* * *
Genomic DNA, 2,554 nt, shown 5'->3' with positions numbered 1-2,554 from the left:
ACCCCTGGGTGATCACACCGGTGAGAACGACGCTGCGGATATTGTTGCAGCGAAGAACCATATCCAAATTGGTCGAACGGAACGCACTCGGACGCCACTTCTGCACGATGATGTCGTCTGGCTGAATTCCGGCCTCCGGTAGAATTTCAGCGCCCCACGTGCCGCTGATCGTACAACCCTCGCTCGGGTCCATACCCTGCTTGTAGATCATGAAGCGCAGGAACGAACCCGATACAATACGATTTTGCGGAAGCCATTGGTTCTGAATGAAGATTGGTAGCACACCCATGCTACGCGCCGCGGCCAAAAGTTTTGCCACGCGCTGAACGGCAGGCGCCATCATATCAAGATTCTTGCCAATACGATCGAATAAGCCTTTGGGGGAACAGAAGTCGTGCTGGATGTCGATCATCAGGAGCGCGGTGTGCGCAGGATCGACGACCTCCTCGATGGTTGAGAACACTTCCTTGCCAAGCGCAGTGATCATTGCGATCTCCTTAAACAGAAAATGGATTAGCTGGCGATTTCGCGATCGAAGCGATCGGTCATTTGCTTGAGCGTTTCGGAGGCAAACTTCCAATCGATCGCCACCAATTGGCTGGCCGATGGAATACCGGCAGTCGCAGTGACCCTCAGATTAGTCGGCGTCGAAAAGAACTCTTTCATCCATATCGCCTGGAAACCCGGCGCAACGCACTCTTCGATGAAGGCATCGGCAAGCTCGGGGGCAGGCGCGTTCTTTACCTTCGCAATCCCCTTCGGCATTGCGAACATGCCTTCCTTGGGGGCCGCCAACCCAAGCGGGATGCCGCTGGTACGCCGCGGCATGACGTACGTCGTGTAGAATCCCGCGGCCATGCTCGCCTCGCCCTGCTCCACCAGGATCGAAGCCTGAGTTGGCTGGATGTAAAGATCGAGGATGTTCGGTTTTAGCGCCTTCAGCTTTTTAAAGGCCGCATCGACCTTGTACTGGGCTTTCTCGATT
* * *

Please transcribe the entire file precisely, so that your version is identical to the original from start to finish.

Genomic DNA, 2,554 nt, shown 5'->3' with positions numbered 1-2,554 from the left:
ACCCCTGGGTGATCACACCGGTGAGAACGACGCTGCGGATATTGTTGCAGCGAAGAACCATATCCAAATTGGTCGAACGGAACGCACTCGGACGCCACTTCTGCACGATGATGTCGTCTGGCTGAATTCCGGCCTCCGGTAGAATTTCAGCGCCCCACGTGCCGCTGATCGTACAACCCTCGCTCGGGTCCATACCCTGCTTGTAGATCATGAAGCGCAGGAACGAACCCGATACAATACGATTTTGCGGAAGCCATTGGTTCTGAATGAAGATTGGTAGCACACCCATGCTACGCGCCGCGGCCAAAAGTTTTGCCACGCGCTGAACGGCAGGCGCCATCATATCAAGATTCTTGCCAATACGATCGAATAAGCCTTTGGGGGAACAGAAGTCGTGCTGGATGTCGATCATCAGGAGCGCGGTGTGCGCAGGATCGACGACCTCCTCGATGGTTGAGAACACTTCCTTGCCAAGCGCAGTGATCATTGCGATCTCCTTAAACAGAAAATGGATTAGCTGGCGATTTCGCGATCGAAGCGATCGGTCATTTGCTTGAGCGTTTCGGAGGCAAACTTCCAATCGATCGCCACCAATTGGCTGGCCGATGGAATACCGGCAGTCGCAGTGACCCTCAGATTAGTCGGCGTCGAAAAGAACTCTTTCATCCATATCGCCTGGAAACCCGGCGCAACGCACTCTTCGATGAAGGCATCGGCAAGCTCGGGGGCAGGCGCGTTCTTTACCTTCGCAATCCCCTTCGGCATTGCGAACATGCCTTCCTTGGGGGCCGCCAACCCAAGCGGGATGCCGCTGGTACGCCGCGGCATGACGTACGTCGTGTAGAATCCCGCGGCCATGCTCGCCTCGCCCTGCTCCACCAGGATCGAAGCCTGAGTTGGCTGGATGTAAAGATCGAGGATGTTCGGTTTTAGCGCCTTCAGCTTTTTAAAGGCCGCATCGACCTTGTACTGGGCTTTCTCGATT